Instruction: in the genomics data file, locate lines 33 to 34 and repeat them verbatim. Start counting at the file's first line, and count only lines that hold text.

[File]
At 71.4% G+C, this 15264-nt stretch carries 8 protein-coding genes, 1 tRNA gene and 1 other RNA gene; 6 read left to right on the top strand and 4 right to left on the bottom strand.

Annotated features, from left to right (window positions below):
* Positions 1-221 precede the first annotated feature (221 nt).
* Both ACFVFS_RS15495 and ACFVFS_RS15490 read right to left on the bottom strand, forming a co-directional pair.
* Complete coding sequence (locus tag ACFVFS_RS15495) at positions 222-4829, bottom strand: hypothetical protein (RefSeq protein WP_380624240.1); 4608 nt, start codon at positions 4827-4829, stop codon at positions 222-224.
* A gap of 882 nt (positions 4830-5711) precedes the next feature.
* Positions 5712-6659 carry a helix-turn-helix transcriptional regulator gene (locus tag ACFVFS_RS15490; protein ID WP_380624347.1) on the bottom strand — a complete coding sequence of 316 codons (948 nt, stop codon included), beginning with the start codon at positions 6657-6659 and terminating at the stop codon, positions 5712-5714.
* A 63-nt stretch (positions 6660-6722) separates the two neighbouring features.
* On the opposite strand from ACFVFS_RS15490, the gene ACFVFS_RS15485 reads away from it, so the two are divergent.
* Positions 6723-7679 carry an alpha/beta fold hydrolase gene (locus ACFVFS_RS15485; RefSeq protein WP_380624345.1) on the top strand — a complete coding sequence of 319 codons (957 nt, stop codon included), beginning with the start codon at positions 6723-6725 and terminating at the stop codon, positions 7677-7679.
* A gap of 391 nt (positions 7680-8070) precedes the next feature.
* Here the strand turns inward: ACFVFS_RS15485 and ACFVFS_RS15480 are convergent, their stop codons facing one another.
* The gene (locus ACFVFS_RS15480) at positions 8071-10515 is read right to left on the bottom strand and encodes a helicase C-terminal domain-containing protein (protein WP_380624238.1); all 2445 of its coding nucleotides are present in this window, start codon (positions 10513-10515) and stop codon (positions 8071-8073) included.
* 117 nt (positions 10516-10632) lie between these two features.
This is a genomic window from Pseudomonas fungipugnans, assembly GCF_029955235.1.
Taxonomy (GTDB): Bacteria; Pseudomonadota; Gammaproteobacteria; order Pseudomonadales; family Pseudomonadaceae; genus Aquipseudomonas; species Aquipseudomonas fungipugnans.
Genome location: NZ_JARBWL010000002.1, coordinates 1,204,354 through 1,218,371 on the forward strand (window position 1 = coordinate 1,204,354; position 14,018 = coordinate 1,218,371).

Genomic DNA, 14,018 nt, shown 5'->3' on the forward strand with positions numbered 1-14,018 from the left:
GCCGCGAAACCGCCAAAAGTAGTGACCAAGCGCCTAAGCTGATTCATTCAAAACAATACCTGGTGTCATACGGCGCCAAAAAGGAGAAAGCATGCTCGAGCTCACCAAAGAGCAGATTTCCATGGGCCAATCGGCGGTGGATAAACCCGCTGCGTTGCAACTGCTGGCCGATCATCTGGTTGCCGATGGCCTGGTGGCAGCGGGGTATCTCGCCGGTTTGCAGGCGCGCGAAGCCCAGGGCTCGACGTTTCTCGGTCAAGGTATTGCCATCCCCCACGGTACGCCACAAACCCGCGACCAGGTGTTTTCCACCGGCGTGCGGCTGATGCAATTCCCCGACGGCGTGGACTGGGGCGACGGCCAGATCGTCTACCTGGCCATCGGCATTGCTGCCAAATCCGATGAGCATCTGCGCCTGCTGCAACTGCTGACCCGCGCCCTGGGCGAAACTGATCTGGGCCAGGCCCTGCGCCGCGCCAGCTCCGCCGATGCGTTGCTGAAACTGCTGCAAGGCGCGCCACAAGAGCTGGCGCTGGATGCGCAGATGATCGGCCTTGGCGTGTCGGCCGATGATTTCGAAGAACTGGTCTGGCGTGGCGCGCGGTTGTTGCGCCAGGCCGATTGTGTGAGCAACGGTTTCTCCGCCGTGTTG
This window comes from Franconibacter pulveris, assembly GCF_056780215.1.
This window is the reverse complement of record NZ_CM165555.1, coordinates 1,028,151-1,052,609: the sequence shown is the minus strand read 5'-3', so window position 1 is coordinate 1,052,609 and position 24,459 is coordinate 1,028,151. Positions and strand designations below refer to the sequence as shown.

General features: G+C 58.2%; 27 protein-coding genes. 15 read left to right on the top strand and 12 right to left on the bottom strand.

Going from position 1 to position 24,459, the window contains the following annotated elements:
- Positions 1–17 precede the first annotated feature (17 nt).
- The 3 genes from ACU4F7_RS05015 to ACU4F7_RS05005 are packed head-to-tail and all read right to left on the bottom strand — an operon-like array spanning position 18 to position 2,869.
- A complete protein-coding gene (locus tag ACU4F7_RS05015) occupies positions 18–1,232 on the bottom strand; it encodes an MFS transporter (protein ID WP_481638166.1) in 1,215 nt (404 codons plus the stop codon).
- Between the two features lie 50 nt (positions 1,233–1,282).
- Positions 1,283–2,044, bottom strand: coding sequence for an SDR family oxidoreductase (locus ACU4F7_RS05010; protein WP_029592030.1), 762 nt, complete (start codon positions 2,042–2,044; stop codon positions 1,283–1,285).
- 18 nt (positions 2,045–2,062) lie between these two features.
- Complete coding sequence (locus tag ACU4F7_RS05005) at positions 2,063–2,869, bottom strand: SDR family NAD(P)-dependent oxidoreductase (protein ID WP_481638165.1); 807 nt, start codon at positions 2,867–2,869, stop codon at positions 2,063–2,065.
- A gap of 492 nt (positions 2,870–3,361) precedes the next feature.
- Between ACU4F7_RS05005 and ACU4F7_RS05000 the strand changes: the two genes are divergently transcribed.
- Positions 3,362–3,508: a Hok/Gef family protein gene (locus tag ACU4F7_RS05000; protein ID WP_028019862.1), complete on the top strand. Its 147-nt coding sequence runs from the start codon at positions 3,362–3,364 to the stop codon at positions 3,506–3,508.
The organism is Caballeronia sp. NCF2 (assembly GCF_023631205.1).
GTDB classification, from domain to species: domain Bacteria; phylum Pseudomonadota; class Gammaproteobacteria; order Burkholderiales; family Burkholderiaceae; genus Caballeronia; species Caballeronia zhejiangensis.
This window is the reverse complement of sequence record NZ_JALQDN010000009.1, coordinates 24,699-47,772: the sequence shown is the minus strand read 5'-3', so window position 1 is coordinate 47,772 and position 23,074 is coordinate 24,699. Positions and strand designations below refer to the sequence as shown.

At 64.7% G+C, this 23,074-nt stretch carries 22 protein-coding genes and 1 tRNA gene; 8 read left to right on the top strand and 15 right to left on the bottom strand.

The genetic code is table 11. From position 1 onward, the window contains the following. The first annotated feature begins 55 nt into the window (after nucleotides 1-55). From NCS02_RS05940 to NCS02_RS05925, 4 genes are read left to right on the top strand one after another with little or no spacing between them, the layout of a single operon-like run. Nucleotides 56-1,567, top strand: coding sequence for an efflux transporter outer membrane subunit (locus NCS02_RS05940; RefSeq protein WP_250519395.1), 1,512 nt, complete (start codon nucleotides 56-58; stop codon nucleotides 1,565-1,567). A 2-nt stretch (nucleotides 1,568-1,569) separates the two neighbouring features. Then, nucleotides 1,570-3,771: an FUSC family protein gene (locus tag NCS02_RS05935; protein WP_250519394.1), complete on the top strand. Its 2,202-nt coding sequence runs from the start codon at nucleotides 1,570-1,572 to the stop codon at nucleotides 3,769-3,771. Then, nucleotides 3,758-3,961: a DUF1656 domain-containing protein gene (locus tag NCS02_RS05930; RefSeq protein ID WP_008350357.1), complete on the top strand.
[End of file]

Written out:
- Positions 3,362–3,508: a Hok/Gef family protein gene (locus tag ACU4F7_RS05000; protein ID WP_028019862.1), complete on the top strand. Its 147-nt coding sequence runs from the start codon at positions 3,362–3,364 to the stop codon at positions 3,506–3,508.
The organism is Caballeronia sp. NCF2 (assembly GCF_023631205.1).